I’m late with my thoughts on the Boston Modern Orchestra Project‘s “Bolcom with BMOP” evening last Sunday. Which may have something to do with the fact that I was slightly, but not entirely, disappointed by the program. I was drawn to the concert because I’m a fan of its eponymous star, the distinguished American composer William Bolcom - or at least I’m a huge fan (like many people) of his piano and vocal music (a favorite selection, “The Poltergeist,” above). So I was curious about the less-often-heard orchestral selections conductor Gil Rose had chosen for the concert - Bolcom’s early Commedia (1971) and his Symphony No. 3 (1979).
Both, however, proved perhaps more interesting for what they said about the state of modern music - or perhaps Bolcom’s relationship to that music - than what they revealed as individual musical statements. Bolcom has always been a man torn between “serious” and “popular” modes - he has probably made his largest mark on the culture with his brilliant investigations of ragtime (above). And listening to his work here, it was hard not to consider him a man fundamentally divided. In Commedia, for instance, he juxtaposed the 18th, 19th, and 20th centuries - quoting from everything from Papageno to Petrushka, in fact - without ever really seeming to settle anywhere; the upshot of the piece seemed to be that every musical style was in effect a kind of harlequin, and the whole of musical history therefore, yes, merely a commedia.
Meanwhile, in Symphony No. 3, Bolcom seemed to devise a kind of conceptual stand-off between György Ligeti and (believe it or not) Guy Lombardo. The piece is embroidered with a lot of conceptual mumbo-jumbo about the “alpha” and “omega” of existence, and has the high-modern finish to go with that kind of guff; but a hilariously suave fox-trot takes over from the Ligeti-like washes of prettified dissonance in the second movement, and never really lets go. The effect was funny and poignant - but largely because you could feel the composer’s own eccentric energies were most at home in the plush, horn-y rhythms of that fox-trot rather than out there in the nebulous space of some gaseous “future.”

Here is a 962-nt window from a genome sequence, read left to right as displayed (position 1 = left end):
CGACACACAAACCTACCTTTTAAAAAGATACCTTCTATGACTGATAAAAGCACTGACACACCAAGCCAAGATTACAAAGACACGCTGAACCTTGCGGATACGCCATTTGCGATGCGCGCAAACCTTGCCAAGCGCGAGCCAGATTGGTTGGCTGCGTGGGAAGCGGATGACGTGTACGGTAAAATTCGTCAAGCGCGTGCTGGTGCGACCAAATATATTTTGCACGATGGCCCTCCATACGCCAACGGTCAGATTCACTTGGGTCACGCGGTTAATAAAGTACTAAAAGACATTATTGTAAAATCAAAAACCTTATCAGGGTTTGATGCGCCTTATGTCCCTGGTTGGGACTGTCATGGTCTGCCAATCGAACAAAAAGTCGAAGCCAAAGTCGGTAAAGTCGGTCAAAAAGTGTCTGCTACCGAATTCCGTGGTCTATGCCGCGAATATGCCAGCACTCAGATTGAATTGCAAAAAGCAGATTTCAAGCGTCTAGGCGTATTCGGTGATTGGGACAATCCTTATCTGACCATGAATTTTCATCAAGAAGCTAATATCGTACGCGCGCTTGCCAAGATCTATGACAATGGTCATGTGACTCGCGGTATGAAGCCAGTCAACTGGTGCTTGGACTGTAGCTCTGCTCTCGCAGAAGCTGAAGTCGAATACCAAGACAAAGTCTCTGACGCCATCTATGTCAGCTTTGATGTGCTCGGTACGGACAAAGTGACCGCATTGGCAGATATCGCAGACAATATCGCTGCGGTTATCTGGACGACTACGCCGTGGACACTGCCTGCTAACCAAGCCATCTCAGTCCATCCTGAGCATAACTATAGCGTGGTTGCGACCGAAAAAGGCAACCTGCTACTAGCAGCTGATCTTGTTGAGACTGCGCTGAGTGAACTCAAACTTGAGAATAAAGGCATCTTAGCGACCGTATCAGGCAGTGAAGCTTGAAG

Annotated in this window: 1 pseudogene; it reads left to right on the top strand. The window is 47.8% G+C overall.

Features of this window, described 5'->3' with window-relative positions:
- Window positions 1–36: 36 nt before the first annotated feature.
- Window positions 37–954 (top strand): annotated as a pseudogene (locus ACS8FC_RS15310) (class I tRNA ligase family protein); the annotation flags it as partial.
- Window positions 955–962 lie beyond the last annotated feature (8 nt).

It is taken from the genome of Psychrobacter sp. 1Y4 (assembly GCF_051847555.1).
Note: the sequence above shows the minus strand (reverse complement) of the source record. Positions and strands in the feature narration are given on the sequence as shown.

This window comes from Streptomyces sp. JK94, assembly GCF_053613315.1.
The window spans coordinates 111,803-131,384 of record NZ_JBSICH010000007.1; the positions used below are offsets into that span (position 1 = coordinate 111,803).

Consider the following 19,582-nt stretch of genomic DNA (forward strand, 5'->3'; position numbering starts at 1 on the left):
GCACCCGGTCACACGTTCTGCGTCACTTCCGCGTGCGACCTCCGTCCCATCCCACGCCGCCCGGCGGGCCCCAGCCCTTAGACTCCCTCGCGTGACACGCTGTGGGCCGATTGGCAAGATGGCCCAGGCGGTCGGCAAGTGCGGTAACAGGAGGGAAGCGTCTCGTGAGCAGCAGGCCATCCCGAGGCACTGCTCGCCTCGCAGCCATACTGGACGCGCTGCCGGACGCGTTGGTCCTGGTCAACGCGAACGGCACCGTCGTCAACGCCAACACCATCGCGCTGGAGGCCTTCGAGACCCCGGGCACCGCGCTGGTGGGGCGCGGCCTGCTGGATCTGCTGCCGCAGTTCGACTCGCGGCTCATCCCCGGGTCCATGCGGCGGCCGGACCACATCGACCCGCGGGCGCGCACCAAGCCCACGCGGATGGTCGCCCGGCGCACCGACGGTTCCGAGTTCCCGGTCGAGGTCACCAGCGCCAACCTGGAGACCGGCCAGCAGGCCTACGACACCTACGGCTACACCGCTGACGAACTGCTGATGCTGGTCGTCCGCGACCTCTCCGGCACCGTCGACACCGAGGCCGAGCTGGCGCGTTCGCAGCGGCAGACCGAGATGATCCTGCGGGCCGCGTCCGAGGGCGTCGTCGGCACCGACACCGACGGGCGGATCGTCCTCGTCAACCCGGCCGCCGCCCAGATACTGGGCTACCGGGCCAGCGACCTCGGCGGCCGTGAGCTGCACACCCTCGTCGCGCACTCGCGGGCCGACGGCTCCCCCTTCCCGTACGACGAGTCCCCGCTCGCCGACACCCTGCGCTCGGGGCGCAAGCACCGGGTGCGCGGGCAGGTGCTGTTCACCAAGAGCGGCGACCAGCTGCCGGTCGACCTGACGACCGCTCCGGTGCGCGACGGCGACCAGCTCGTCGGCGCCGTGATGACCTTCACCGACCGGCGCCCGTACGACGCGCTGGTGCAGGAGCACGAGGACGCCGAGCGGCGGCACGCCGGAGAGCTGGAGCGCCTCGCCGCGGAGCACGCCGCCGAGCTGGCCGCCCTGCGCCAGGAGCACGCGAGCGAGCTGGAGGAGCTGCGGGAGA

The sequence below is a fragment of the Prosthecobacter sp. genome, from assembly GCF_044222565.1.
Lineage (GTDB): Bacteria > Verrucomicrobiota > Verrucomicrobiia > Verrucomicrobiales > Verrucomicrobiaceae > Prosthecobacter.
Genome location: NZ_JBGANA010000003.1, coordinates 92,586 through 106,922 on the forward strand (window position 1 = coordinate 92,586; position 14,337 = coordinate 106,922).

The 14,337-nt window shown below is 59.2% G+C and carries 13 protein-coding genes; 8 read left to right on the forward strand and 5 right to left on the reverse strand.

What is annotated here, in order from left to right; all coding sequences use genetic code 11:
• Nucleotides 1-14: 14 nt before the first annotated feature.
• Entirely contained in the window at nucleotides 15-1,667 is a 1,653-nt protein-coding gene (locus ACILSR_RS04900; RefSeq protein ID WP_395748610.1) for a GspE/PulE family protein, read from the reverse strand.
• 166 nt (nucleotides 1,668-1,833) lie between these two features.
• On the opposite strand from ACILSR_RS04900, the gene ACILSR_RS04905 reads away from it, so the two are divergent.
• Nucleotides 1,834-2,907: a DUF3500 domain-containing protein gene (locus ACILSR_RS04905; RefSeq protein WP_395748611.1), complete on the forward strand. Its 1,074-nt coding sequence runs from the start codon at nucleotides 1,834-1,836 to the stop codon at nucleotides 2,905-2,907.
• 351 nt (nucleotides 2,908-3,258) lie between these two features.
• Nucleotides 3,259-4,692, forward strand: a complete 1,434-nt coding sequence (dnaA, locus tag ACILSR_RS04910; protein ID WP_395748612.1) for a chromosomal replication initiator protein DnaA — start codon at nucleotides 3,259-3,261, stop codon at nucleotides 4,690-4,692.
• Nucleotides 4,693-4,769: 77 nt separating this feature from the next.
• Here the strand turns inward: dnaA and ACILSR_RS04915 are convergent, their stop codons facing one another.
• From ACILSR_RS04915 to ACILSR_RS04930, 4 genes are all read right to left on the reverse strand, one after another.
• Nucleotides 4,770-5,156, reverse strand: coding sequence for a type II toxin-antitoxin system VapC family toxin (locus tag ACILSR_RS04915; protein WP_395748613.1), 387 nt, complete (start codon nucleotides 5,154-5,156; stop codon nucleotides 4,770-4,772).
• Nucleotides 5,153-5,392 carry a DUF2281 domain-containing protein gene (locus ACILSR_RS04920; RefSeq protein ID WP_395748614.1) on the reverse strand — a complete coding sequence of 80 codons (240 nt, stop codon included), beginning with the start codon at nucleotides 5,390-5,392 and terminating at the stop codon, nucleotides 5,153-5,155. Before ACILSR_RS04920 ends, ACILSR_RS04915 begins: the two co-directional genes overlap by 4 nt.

Of course many BMOP concerts are a bit like listening to the academy hum to itself (the performances are often funded by the composers themselves, most of whom teach in leading music schools). And at this program, much of the humming did seem to be coming from the office of the late Professor Ligeti. Many of the movements on offer derived from the hazy sonic clouds of Atmospheres, for instance - only glinting with more blank optimism than exotic paranoia (and cut with intriguing mixes of vaguely Asian percussion). It’s a formula I’ve heard a lot before at BMOP, and though Rose always brings off its technical challenges impressively, I can’t say I want to hear much more of it. Still, Sojourner Hodges’s “Full Fathom Five” wasn’t a bad sample of the form (and featured some lovely singing from soprano Bethany Worrell). And Michael Gandolfi’s by-now-familiar “Garden of the Senses” Suite from The Garden of Cosmic Speculation was enjoyable enough, even if its sweetly intricate complexities remain somehow unchallenging.
I was most intrigued by local composer Kati Agócs, however, and her gorgeous . . like treasure hidden in a field, even if I felt her music sometimes sounded as if it had been designed to please an unseen faculty committee (she teaches at the New England Conservatory). Much of . . . like treasure was a bit generically “spiritual” and uplifting - but somehow, as the piece progressed, the composer’s passion came through anyway. You wondered whether her essential problem was that she’s got no genuine native tradition to embed her passion in - all she’s got is the new-age, new-music consensus, which always feels slightly pre-fab. That synthetic quality was only re-inforced in my mind by her web page, in which (coiled sexily on a grand piano), she declares her music is “original, daring and from the heart;” I also noted with dismay her dizzying number of new commissions, all with Hallmark Card titles like “Supernatural Love,” “Immutable Dreams,” and “Perpetual Summer.” Of course being sexy, self-promoting and “spiritual” doesn’t mean Agócs doesn’t have musical talent; indeed, I think I might already rate . . . like treasure hidden in a field as a bit better than The Garden of Cosmic Speculation. Like Andy Vores, she may be a local composer to watch.